Clinique's Take the Day Off products each offer a different method of gently and effectively removing makeup. We're excited to report that Micellar Cleansing Towelettes for Face & Eyes meets the expectations set by its predecessors.
Micellar cleansing waters are saturating the market, but what is micelle technology? Simply put, It's a way of formulating cleansers that involves how the cleansing agents combine with water to interact with the oil and cellular debris you want to remove during cleansing. There's nothing inherently special about this technology, though, and it's not what sets these towelettes apart.
What does make these stand out is an irritant- and fragrance-free formula suitable for any skin type, including extra sensitive. Although these cloths are gentle, they effectively remove makeup, even waterproof mascara (though Clinique doesn't make a specific waterproof claim).
Micellar Cleansing Towelettes for Face & Eyes come in a standard disposable wipe bag with a flip-top opening. We appreciate the flip-top (as opposed to an adhesive closure) for keeping the wipes fresh but did occasionally experience two wipes dispensing at once.
If you're wearing a full face of makeup, you'd likely need two cloths (as is the case with most wipes). Fifty wipes come in a pack and even if you use two at a time, from a monetary perspective, these are on par with cloths from drugstore brands, which tend to offer fewer cloths per package.
The wipes themselves are stretchy, soft, and slightly longer and more rectangular than others. As an aside, we've read reviews that these wipes are smaller than others, so we put that to the test. By cutting the extra length off of a wipe — forming a square — we found they were only a half inch smaller than 4 other brands' cloths. They're sufficiently saturated with liquid, dry quickly and leave no residue behind.
Overall, if you're a fan of the other products in Clinique's Take the Day Off line and like the concept of facial cleansing wipes, we recommend checking these out!
Strengths: A few excellent moisturizers and serums; excellent sunscreens; very good cleansers and eye makeup removers; unique mattifying products; impressive selection of foundations, good concealers; some remarkable mascaras; much-improved eyeshadows, lip colors and blush formulas.
Weaknesses: Bar soaps (which can clog pores and dull skin); alcohol-based toners; unfortunate choice of jar packaging for antioxidant-loaded moisturizers.
Estee Lauder-owned Clinique launched the concept of cosmetics being "allergy-tested," "hypoallergenic," "100% fragrance-free," and "dermatologist tested." Of those marketing claims, the only one with significance is "100% fragrance-free," which, for the most part, Clinique maintains (although it does add some fragrant extracts to a few products). Unfortunately, terms like “hypoallergenic” and “dermatologist tested” aren’t regulated by the FDA and can mean anything—thus, you still need to rely on the ingredient list to tell you whether their product contains any ingredients with the potential to irritate skin.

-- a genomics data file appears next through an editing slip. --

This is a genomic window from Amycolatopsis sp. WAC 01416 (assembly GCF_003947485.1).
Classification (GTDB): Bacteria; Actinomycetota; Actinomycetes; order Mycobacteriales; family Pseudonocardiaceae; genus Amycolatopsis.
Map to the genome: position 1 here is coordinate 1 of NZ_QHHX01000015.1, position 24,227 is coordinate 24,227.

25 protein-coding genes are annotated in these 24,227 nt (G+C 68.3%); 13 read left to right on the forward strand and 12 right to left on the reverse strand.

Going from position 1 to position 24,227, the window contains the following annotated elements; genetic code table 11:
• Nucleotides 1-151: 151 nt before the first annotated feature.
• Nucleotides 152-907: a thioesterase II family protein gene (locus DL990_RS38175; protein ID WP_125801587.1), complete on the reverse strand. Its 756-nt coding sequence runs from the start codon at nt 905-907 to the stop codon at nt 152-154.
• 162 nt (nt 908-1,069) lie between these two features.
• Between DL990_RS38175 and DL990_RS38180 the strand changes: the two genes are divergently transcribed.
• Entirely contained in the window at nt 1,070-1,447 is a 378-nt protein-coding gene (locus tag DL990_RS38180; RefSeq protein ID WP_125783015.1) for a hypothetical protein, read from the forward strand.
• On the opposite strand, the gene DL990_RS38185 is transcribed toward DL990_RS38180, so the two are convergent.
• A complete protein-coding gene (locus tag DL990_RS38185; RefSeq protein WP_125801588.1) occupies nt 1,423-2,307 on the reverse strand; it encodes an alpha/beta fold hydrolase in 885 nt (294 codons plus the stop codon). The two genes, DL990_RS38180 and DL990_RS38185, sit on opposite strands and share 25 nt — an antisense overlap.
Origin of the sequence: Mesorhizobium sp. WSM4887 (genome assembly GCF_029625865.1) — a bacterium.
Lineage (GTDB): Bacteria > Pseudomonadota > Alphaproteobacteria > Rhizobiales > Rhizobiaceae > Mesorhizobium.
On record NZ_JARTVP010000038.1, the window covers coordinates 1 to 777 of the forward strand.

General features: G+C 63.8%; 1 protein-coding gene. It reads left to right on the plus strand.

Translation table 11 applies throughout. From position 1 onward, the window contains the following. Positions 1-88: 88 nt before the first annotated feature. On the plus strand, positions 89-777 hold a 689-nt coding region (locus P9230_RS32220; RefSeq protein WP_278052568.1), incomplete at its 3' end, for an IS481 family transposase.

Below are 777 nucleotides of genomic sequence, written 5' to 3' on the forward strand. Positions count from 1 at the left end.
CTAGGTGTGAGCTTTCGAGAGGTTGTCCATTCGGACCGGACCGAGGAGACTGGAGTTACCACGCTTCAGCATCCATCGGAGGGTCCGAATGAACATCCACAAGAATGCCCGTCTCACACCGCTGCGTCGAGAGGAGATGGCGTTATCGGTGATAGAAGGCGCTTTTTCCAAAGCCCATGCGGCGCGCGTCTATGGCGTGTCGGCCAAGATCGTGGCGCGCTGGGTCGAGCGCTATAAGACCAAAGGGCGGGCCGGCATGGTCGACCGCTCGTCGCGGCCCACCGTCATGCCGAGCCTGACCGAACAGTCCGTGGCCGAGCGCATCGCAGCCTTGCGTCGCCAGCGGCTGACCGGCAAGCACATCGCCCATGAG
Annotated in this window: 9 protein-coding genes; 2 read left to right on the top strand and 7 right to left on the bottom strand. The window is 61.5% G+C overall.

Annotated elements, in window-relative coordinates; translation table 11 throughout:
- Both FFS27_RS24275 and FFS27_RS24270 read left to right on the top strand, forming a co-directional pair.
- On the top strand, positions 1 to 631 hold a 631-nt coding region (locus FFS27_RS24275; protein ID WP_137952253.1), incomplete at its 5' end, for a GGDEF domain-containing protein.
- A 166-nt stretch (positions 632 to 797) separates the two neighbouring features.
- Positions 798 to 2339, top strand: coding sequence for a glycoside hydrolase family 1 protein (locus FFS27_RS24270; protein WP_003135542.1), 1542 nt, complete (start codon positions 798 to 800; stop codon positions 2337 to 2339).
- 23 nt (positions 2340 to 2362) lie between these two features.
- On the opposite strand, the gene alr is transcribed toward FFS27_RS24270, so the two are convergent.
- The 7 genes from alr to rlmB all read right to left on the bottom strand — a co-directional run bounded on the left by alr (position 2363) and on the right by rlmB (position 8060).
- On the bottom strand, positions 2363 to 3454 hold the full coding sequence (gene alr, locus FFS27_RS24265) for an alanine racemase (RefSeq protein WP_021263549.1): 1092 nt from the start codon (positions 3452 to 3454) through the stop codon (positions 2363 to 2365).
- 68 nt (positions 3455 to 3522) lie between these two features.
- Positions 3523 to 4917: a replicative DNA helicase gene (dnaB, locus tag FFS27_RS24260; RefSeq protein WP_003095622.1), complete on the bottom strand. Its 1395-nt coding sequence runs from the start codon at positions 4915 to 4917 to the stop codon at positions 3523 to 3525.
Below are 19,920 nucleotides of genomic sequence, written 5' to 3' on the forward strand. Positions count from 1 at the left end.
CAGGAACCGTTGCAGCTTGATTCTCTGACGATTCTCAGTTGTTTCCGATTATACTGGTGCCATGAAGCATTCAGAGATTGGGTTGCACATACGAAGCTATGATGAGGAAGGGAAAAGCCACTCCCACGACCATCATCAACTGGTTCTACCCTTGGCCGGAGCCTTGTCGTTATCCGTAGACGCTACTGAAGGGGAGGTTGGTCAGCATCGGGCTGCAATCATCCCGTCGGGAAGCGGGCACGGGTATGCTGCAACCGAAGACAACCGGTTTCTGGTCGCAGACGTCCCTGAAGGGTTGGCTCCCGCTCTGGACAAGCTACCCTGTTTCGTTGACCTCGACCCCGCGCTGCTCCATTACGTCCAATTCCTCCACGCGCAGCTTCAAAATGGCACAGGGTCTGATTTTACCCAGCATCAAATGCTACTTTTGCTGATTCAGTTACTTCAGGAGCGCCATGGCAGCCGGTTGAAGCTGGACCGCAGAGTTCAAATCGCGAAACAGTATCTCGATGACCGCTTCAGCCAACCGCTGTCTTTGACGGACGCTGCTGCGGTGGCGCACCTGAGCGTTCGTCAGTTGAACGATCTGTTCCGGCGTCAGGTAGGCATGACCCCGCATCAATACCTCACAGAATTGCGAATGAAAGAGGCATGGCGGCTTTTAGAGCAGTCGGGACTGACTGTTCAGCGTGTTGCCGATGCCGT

That inconvenient fact aside, Clinique is leading the way with cutting-edge, state-of-the-art moisturizers and serums, plus some formidable makeup and more than a few excellent sunscreens. While Clinique has some products that we see as missteps for reasons discussed in their reviews, more than ever, what they offer is quite good (just have realistic expectations, as some of their claims go beyond what their products are capable of).
Turning to makeup, Clinique continues to offer a vast palette of colors and textures, especially with their enormous selection of foundations—many of which feature effective sunscreens. Without a doubt, the numerous formulas offer something for every skin type and almost every skin color—though the blushes, eye makeup and lip colors are frequently not pigmented enough for deeper skin tones.
The bottom line is that, despite a few shortcomings, Clinique is one of the most comprehensive (and comparably affordable) department-store makeup lines, and it is completely understandable why they enjoy such broad appeal.
Note: Clinique is categorized as one that tests on animals because their products are sold in China. Although Clinique does not conduct animal testing for their products sold elsewhere, the Chinese government requires imported cosmetics be tested on animals, so foreign companies retailing there must comply. This requirement is why some brand’s state that they don’t test on animals “unless required by law”. Animal rights organizations consider cosmetic companies retailed in China to be brands that test on animals, and so does the Beautypedia Team.
For more information about Clinique, call (800) 419-4041 or visit www.clinique.com.
The Beautypedia and Paula’s Choice Research teams have one mission: To help you find the best products for your skin, whether they’re from Paula’s Choice or another brand. By combining efforts, we’re able to share scientific research and remain committed to the highest standards based on our decades of experience objectively reviewing thousands upon thousands of skincare and makeup formularies in all price ranges.
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